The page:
ADVERSE EFFECTS FROM HIV DRUGS FOUND TO BE COMMON
Reuters 19 Oct. 2001
New York -- As many as two-thirds of patients on HIV drug
combinations may suffer a medication side effect that could affect their
adherence to therapy, new study results suggest.
Antiretroviral therapy for HIV is known to carry side effects of
varying severity, from elevated cholesterol levels to abnormal body-
fat deposits and certain blood disorders, but exactly how common
these problems are has been unclear.
In a study of 1,160 patients on at least three HIV drugs, Swiss
researchers found that more than two-thirds suffered symptoms such as
vomiting, diarrhea or sleep disturbance, or showed problems in lab
results, such as potentially serious abnormalities in blood cells,
proteins or cholesterol.
All of these conditions could have been due to the patients' HIV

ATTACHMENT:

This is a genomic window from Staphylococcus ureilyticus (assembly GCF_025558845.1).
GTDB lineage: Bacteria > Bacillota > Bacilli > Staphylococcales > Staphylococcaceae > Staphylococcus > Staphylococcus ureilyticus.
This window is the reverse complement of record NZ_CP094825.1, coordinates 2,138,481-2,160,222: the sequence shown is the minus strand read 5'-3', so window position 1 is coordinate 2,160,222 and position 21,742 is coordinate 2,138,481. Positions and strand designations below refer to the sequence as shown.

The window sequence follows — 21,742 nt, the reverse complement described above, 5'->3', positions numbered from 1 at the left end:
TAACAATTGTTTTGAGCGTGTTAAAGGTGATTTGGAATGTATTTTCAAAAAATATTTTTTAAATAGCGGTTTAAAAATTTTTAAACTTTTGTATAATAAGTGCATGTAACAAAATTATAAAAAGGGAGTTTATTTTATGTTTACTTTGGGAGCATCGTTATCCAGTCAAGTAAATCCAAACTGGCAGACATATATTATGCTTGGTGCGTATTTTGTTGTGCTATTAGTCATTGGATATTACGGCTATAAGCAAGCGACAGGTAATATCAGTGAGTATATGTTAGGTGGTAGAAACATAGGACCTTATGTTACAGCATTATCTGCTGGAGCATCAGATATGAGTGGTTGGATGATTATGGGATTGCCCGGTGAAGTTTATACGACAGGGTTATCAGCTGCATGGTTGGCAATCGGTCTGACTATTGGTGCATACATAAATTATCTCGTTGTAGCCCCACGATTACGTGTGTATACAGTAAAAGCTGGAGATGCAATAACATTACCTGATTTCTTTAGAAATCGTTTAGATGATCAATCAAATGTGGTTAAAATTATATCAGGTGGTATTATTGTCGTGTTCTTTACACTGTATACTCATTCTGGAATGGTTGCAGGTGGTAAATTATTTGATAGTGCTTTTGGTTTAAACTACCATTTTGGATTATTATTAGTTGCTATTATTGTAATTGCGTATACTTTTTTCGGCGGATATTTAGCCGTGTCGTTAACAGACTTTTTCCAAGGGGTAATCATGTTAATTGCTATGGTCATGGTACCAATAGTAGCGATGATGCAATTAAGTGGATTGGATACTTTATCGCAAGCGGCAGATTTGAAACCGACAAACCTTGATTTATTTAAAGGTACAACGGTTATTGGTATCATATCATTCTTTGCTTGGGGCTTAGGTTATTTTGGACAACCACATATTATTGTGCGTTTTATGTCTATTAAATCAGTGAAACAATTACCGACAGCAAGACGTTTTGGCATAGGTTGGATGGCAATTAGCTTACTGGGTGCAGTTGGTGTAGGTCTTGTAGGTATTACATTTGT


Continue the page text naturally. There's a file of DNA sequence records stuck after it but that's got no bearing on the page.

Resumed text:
therapy, the investigators report in the October 20th issue of The
A "significant proportion'' of these side effects were serious or
severe, according to Dr. Jacques Fellay, of the University Hospital
of Lausanne, and his colleagues.
Of the lab abnormalities, 16% were serious or severe, the researchers
report. A few patients had been hospitalized for conditions such as
kidney dysfunction and severe fatigue that were "probably or
definitely'' due to their HIV treatment.
Side effects varied based on the specific drugs in a patient's
regimen. Among the "unexpected'' side effects, the researchers note,
were a blood-clotting disorder called thrombocytopenia that was
linked to the drug saquinavir and mood disorders associated with the
They acknowledge, however, that because the study patients were being
seen frequently in a clinic--some specifically for problems with drug
side effects--the results may not reflect HIV patients as a whole.
Still, Fellay's team calls for more study of HIV drugs' toxic effects
and how to make them more tolerable.
"It should be underscored,'' they write, "that more than two-thirds
of patients might have complaints if precisely questioned and that
adverse events have an effect on adherence and on development of
viral resistance, which might lead to treatment discontinuation or
Source: The Lancet 2001;358:1322-1327.